Reduce consumption of ultra-processed food products by children

Indian 0-3-year olds consume 29,836 tonnes of powdered milk formulas. These products are harmful.

On 21 May, Friday, the global communities celebrated the “World Breastfeeding Protection Day”, the day when the World Health Assembly adopted the “International Code of Marketing for Breastmilk Substitutes” in 1981, exactly 40 years back. On this day, the world officially recognized that marketing of breastmilk substitutes is harmful to health of mothers and children. Even as four decades have passed, the global sales of baby milks for infants and young children are growing and are about US $70 billion annually. Companies spend about 10{b4bb8ddb70249670c85c66def16f765bd40a90ddaa69bcee7e340d9a7e1b07a9} of sales on marketing their products to promote and sustain sales growth. This figure of about US$7 billion annually is more than the entire budget of the World Health Organization.
According to reports, Indian infants and young children up to 3 years of age, consume about 29,836 tonnes of powdered milk formula (retail value estimated at Rs 35,660 million retail value on 2020 prices). Follow on formula and growing up formula consumed by the 6-month to 3-year-olds is roughly 2/3 and the standard milk formula for 0-6 months is about 1/3. The consumption has increased from 22,000 tonnes in 2010 and is likely to increase to 31,400 tonnes by 2024.
This consumption may depend on the medically indicated need of the babies. But more often than not it is because of unethical or illegal activities of the food corporations indulging in aggressive marketing opportunities. Both under and over nutrition co-exist in India in the under-5 children. The NFHS-5 survey report from 22 states and UTs shows that only 1 in 2 newborn babies is able to begin breastfeeding within an hour of birth. During 0-6 months, again 2 out of 5 babies are receiving mixed feeding. These situations spur intake of powdered formula or liquid animal milk. Industry pitches powdered milk formula as the answer to enhanced nutrition and convenience for mothers and tends to get aspirational among societies.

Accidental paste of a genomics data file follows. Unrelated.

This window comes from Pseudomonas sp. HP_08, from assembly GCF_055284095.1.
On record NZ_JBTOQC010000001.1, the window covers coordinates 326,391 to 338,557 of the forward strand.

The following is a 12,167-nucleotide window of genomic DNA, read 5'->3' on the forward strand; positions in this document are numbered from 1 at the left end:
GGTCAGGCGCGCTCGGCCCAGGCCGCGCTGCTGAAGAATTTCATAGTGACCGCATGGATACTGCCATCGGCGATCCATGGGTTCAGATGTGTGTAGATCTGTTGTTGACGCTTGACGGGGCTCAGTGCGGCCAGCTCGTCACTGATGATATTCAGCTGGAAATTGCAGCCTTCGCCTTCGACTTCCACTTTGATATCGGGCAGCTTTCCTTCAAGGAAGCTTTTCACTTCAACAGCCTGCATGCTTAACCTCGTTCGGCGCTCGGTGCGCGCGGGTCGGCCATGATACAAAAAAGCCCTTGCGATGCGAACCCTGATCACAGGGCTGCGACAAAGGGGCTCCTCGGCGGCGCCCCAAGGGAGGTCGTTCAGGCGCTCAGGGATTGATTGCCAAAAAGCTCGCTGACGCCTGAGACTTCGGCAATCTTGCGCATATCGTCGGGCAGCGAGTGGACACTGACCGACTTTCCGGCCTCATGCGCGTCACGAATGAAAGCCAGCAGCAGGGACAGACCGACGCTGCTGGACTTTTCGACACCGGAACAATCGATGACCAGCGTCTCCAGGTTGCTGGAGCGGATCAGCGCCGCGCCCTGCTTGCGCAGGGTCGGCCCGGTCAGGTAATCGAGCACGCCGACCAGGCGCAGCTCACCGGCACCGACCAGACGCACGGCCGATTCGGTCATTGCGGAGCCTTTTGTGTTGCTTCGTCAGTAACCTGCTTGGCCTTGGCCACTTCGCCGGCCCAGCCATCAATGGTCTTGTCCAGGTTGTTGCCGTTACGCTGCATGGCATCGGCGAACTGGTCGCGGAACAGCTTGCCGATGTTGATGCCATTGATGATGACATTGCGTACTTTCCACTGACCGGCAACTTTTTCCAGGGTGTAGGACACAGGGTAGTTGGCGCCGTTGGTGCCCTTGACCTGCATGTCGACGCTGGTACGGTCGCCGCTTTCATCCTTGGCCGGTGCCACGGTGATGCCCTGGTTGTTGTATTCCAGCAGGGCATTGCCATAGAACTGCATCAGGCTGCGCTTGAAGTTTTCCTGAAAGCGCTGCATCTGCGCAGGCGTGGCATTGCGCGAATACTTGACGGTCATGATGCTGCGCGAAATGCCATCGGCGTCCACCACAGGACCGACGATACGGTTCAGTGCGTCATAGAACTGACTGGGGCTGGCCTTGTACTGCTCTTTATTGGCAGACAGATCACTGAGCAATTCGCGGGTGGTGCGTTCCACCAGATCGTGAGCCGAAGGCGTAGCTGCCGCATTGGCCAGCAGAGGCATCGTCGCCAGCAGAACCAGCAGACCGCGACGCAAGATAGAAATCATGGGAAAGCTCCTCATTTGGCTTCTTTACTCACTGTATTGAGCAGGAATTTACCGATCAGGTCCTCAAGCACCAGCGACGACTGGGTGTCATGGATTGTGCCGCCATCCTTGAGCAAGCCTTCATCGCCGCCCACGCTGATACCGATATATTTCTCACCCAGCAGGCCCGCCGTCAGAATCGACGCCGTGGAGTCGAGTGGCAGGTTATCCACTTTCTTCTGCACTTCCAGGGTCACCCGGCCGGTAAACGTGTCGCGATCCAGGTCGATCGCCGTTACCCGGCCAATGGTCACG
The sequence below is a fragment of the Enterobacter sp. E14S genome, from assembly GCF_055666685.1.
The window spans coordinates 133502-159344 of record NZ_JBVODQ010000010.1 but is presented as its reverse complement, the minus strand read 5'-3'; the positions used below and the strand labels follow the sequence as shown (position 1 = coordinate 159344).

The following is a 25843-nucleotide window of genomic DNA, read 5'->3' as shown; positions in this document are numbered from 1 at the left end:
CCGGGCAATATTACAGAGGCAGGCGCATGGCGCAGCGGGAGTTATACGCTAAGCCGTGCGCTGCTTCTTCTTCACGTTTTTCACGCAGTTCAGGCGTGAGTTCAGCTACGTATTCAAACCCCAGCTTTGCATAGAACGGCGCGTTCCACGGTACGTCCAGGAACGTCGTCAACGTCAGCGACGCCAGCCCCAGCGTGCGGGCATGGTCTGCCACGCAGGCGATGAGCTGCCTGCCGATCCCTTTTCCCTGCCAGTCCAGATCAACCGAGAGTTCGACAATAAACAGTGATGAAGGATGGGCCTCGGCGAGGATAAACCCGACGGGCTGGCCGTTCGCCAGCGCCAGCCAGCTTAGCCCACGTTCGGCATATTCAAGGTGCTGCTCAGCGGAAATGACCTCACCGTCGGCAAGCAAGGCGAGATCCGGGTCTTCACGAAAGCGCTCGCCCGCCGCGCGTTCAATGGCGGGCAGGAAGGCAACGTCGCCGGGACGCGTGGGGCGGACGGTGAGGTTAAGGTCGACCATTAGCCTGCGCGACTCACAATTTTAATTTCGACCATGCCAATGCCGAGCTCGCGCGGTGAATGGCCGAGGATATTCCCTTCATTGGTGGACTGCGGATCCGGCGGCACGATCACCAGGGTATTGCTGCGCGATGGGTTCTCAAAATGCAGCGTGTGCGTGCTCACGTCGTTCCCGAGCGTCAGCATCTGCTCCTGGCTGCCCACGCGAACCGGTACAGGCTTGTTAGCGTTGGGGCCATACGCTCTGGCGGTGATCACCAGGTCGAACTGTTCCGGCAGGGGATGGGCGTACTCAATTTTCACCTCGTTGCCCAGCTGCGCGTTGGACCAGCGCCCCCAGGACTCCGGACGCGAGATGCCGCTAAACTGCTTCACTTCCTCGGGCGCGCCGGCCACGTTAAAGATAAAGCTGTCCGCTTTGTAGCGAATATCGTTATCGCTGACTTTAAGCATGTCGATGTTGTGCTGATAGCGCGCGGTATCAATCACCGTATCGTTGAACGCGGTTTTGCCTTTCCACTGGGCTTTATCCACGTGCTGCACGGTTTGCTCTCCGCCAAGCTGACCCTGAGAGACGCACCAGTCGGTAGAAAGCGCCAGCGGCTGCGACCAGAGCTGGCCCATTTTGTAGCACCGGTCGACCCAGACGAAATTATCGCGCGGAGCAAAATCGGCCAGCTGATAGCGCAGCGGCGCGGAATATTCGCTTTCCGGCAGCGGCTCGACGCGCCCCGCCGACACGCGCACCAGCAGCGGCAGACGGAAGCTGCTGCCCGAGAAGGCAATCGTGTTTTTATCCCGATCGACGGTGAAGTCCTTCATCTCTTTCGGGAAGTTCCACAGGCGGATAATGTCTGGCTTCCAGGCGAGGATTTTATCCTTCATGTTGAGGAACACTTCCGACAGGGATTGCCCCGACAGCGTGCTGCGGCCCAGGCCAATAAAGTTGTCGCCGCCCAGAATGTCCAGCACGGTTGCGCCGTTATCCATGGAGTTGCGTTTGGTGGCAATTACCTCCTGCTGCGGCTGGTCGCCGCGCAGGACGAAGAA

By the nature of production, such foods fall under the category of ultra processed foods (UPFs) and consumption of UPFs is associated with health problems such as obesity, diabetes, heart diseases, breast cancer, asthma, depression, all-cause mortality, renal function decline and colorectal adenoma. This piece explains why. “Industrial processing itself can also be harmful. For example, certain food additives can disrupt our gut bacteria and trigger inflammation, while plasticisers in packaging can interfere with our hormonal system.” When people eat UPFs, they tend to eat more as these are addictive due to taste enhancers.
Yet another inherent risk of the use of powdered infant formula (PIF) is serious illness and even death due to infection with Cronobacter sakazakii and other microorganisms with consumption of reconstituted powdered infant formula. In several outbreak investigations, Cronobacter has been found in powdered infant formula that had been contaminated in the factory. Newborns are more vulnerable and the World Health Organization has developed guidelines for use of powdered infant formulas and calls for an extreme degree of caution for health workers for the safety and health of the newborns. Such instances go unnoticed in India without any investigation.